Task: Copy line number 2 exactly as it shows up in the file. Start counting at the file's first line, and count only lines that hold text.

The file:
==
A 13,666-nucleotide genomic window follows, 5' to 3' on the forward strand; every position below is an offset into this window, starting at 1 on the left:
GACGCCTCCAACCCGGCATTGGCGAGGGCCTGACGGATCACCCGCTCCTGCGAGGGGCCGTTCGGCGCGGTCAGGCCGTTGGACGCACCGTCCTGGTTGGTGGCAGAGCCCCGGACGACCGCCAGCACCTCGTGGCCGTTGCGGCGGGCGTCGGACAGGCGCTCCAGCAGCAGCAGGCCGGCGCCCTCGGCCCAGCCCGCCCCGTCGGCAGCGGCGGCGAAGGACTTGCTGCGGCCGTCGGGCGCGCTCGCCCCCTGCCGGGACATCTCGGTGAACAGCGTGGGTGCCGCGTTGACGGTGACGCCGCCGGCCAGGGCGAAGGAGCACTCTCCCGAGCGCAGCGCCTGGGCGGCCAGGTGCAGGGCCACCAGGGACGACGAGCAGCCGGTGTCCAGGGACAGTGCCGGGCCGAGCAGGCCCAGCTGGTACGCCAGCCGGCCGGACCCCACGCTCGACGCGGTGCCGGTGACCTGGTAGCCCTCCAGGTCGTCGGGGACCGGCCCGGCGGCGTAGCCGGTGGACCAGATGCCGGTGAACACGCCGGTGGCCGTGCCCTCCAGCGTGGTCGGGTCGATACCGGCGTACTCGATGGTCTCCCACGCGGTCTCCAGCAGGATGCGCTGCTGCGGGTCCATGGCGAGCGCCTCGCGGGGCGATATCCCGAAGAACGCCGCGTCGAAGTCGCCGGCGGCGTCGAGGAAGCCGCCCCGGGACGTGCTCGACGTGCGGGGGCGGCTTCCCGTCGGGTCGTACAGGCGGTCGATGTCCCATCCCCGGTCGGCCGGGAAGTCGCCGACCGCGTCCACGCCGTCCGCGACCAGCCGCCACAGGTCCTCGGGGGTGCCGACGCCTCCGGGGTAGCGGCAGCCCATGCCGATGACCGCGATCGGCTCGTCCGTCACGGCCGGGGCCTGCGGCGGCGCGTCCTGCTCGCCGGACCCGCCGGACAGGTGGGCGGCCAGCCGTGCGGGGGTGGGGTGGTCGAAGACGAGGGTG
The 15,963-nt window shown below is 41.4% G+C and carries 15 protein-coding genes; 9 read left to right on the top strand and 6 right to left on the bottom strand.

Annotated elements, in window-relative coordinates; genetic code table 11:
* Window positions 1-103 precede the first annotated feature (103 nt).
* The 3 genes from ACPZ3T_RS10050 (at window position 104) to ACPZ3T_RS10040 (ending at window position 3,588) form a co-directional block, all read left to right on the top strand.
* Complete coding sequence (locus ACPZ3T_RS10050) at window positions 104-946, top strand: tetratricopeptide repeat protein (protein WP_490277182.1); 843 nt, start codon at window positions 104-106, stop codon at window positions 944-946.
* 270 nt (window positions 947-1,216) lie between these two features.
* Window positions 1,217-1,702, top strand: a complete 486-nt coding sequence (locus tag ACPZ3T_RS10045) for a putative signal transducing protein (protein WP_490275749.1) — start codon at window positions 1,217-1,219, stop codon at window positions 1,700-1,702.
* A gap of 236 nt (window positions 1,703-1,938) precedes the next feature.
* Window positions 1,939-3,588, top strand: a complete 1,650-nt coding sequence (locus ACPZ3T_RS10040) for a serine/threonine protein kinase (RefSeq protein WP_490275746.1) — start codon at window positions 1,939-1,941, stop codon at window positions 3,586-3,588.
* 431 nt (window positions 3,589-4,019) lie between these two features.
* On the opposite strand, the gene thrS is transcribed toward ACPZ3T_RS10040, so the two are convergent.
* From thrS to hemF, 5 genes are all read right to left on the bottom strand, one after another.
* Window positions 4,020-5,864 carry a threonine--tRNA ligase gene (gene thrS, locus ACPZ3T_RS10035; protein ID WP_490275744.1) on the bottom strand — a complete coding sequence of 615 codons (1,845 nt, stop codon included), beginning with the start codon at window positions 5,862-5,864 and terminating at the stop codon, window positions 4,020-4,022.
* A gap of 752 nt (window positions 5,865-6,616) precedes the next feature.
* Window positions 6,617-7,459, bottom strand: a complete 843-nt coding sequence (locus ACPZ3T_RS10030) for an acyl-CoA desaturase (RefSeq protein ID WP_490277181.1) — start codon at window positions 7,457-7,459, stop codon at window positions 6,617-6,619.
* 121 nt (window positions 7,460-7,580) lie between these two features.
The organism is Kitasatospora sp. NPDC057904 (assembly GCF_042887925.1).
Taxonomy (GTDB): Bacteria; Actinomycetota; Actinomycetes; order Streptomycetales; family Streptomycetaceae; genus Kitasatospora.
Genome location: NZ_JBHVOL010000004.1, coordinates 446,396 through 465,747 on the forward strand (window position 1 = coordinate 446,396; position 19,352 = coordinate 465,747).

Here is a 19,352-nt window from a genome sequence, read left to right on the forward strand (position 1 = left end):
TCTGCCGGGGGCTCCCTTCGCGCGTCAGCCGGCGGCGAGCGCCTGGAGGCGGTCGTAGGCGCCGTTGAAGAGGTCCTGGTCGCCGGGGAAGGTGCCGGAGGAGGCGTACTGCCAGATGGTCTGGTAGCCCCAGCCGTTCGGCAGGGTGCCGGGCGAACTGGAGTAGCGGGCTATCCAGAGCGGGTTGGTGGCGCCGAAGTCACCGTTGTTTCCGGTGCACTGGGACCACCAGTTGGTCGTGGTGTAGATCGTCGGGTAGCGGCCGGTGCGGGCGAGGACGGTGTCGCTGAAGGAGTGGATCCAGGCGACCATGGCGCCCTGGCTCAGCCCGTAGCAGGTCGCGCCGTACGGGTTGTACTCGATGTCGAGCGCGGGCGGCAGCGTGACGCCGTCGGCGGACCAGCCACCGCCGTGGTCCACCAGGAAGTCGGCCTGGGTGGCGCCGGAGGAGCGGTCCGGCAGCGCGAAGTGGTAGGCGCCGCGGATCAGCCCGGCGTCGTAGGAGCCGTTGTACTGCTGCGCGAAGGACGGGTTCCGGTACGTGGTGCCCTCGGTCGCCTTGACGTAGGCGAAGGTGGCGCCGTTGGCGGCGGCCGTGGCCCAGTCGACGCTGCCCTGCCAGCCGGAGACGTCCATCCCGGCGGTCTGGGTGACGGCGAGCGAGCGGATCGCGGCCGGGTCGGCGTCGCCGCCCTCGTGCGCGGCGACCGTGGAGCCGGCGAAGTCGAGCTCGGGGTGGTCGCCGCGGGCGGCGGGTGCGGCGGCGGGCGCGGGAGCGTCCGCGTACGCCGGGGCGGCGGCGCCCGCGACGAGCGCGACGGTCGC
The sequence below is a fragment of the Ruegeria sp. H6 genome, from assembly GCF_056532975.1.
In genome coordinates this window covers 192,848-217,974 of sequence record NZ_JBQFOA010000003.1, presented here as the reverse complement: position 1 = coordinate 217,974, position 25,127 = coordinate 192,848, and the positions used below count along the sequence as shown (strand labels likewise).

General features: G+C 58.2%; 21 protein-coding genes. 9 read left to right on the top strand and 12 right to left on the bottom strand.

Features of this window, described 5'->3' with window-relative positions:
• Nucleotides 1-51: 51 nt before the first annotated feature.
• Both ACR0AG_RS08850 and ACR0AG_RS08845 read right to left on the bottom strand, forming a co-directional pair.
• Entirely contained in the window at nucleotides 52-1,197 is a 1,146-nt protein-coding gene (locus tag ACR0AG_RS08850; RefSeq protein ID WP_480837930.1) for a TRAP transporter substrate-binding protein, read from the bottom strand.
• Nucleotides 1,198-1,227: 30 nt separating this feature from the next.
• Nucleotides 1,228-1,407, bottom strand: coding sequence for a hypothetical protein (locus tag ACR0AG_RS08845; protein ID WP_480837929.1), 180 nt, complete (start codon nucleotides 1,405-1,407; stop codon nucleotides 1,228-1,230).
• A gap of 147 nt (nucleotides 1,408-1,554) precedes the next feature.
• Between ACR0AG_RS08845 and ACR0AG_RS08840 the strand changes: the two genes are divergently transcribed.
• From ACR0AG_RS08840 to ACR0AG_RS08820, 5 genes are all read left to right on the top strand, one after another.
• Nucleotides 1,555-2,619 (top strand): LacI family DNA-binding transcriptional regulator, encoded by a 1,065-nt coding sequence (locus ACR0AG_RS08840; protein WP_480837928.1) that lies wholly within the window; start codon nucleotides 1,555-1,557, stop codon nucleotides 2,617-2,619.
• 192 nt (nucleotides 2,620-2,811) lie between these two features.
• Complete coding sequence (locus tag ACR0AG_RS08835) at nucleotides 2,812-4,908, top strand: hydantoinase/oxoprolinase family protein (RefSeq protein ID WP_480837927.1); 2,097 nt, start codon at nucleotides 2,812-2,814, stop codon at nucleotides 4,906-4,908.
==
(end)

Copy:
GACGCCTCCAACCCGGCATTGGCGAGGGCCTGACGGATCACCCGCTCCTGCGAGGGGCCGTTCGGCGCGGTCAGGCCGTTGGACGCACCGTCCTGGTTGGTGGCAGAGCCCCGGACGACCGCCAGCACCTCGTGGCCGTTGCGGCGGGCGTCGGACAGGCGCTCCAGCAGCAGCAGGCCGGCGCCCTCGGCCCAGCCCGCCCCGTCGGCAGCGGCGGCGAAGGACTTGCTGCGGCCGTCGGGCGCGCTCGCCCCCTGCCGGGACATCTCGGTGAACAGCGTGGGTGCCGCGTTGACGGTGACGCCGCCGGCCAGGGCGAAGGAGCACTCTCCCGAGCGCAGCGCCTGGGCGGCCAGGTGCAGGGCCACCAGGGACGACGAGCAGCCGGTGTCCAGGGACAGTGCCGGGCCGAGCAGGCCCAGCTGGTACGCCAGCCGGCCGGACCCCACGCTCGACGCGGTGCCGGTGACCTGGTAGCCCTCCAGGTCGTCGGGGACCGGCCCGGCGGCGTAGCCGGTGGACCAGATGCCGGTGAACACGCCGGTGGCCGTGCCCTCCAGCGTGGTCGGGTCGATACCGGCGTACTCGATGGTCTCCCACGCGGTCTCCAGCAGGATGCGCTGCTGCGGGTCCATGGCGAGCGCCTCGCGGGGCGATATCCCGAAGAACGCCGCGTCGAAGTCGCCGGCGGCGTCGAGGAAGCCGCCCCGGGACGTGCTCGACGTGCGGGGGCGGCTTCCCGTCGGGTCGTACAGGCGGTCGATGTCCCATCCCCGGTCGGCCGGGAAGTCGCCGACCGCGTCCACGCCGTCCGCGACCAGCCGCCACAGGTCCTCGGGGGTGCCGACGCCTCCGGGGTAGCGGCAGCCCATGCCGATGACCGCGATCGGCTCGTCCGTCACGGCCGGGGCCTGCGGCGGCGCGTCCTGCTCGCCGGACCCGCCGGACAGGTGGGCGGCCAGCCGTGCGGGGGTGGGGTGGTCGAAGACGAGGGTG